Liberalizing vacation policy would have several additional benefits. First, residents would have significantly greater time and flexibility to attend major life events. Rather than having 1 week off every 3 months, they would be able to take 1 week off every 2 months. This would allow residents to attending weddings, travel, and spend time with family. Second, this would empower residents to pursue their own wellness activities. Most importantly, this represents a simple solution to reduce work hours without risking additional handoffs or making changes to the existing call schedule that might increase patient risks.
      The major barrier might be cost. Although residency programs undeniably devote significant resources to educating their trainees, the labor that residents perform is incredibly valuable. Without residents, academic centers would grind to a halt. This at times contradictory balance between education and service contributes to today’s exceptionally high duty hours. Regardless how we got here, there are 3 options to provide residents with more vacation time, all at a reasonable price.
      First, programs could simply hire more residents. Bringing 1 additional resident on board in a class of 23 would allow every resident to have 6 rather than 4 weeks off each year. Hiring 2 would double the amount of vacation time residents enjoy.
      In 2018, there were 517 internal medicine residency programs offering 7542 positions, for an average class size of 14.6. If every program were to immediately hire 1 additional resident, the cost would be ~$60 million per year. However, with growing demand for primary care providers, the number of internal medicine residency spots has increased every year since 2005 anyway and is projected to continue to grow 2.2% per year.
      • Hayek S.
      • Lane S.
      • Fluck M.
      • Hunsinger M.
      • Blansfield J.
      • Shabahang M.
      Ten year projections for us residency positions: will there be enough positions to accommodate the growing number of U.S. medical school graduates?.
      At this rate, it would only take 2 years for every program to be able to offer 6 weeks without increasing costs any more than is needed to fit national demand.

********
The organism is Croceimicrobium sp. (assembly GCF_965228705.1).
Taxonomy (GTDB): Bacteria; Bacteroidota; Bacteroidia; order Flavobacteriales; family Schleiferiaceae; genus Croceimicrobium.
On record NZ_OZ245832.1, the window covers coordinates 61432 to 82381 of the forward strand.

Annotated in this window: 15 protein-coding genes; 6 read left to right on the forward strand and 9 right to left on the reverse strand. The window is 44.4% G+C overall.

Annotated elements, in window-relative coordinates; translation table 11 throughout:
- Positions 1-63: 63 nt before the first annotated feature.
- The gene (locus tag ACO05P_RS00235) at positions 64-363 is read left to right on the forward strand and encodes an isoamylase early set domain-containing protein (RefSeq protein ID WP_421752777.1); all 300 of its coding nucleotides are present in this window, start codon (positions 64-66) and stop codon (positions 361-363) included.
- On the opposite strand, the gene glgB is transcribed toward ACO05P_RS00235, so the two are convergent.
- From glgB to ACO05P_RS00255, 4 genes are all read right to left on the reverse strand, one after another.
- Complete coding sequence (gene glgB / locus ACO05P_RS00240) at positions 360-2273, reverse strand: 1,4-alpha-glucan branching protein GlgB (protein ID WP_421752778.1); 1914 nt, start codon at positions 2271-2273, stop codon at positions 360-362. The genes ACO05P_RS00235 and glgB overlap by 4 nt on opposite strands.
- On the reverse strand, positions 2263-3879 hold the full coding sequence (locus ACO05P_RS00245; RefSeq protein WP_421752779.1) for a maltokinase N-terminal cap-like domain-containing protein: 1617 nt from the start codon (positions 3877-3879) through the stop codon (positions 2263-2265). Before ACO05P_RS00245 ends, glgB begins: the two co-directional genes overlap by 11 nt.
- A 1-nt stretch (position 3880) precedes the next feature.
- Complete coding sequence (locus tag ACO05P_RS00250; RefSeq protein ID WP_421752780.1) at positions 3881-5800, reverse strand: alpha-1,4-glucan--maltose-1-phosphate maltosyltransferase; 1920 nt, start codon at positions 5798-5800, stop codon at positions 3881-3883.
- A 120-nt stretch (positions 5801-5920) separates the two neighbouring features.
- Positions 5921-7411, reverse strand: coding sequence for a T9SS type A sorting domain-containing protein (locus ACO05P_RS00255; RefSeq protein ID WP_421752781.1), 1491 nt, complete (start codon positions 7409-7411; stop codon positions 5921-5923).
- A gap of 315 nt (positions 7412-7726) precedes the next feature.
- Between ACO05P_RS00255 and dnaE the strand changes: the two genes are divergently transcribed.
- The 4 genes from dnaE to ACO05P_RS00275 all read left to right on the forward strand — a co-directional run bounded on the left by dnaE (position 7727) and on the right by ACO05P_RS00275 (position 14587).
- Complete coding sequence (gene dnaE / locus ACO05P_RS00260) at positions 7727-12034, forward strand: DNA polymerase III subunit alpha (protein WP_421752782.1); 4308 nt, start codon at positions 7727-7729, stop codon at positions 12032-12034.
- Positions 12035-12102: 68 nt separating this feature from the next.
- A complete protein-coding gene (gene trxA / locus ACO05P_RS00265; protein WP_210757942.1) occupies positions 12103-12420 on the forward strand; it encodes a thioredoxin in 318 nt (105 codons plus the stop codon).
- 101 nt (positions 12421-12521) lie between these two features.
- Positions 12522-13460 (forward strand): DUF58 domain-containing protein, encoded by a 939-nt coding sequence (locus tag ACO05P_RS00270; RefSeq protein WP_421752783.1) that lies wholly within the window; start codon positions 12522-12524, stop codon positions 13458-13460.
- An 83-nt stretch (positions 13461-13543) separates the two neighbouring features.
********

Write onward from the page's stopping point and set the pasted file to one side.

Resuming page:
Practically speaking, there are 2 major barriers. First, although the majority of hospitals earn money for each resident they train, not all do. Hospitals receive on average $112,642 per resident as part of Direct and Indirect Medical Education (GME) payments
      • Mullan F.
      • Chen C.
      • Steinmetz E.
      The geography of graduate medical education: imbalances signal need for new distribution policies.
      and only pay residents on average $54,107 in their first year. However, the range of payments is enormous—from $63,000 to more than $150,000 per resident, depending on state—and those at the lower end have a strong case for losing money. Second, since 1997 hospitals have been capped at the number of residency positions they receive funding for. For programs who are at their resident cap, they would not receive any additional GME payments for training more residents. Reform is needed for both. GME payments should be more evenly distributed between states, and residency programs must be granted greater flexibility to increase their resident cap.
      Alternatively, hospitals could increase vacation time immediately by hiring hospitalists or nurse practitioners. The average academic hospitalist earns $173,000 per year, whereas nurse practitioners average $91,000 per year. Programs would only need to hire an average of 1 additional person to provide an additional 2 weeks off. Given an average residency of 15, hiring 1 additional hospitalist or nurse practitioner would only represent 10%-20% of the surplus $878,025 in GME payments (minus resident salary) they receive.
      If neither of these options is feasible, a final option would be to allow interns to start residency early. During the fourth year of medical school, most medical students have significant amounts of free time and little, if anything meaningful to do. Allowing interns to start 2 or 4 weeks early would allow them to have more vacation during their intern year without changing the hospitals’ or the health system’s bottom line.
      To break the path we’re on, we need to reform resident work hours. Superficial changes and wellness programs are not enough. The core driver—overworking residents—can no longer be ignored, and true reform is needed. As further reducing weekly duty hours has hit a wall, it’s time to look at vacation as a policy lever to reduce resident burnout.

      Acknowledgments

      I would like to acknowledge Ezekiel Emanuel, MD, PhD, and Todd Barton, MD, for their contributions to this manuscript.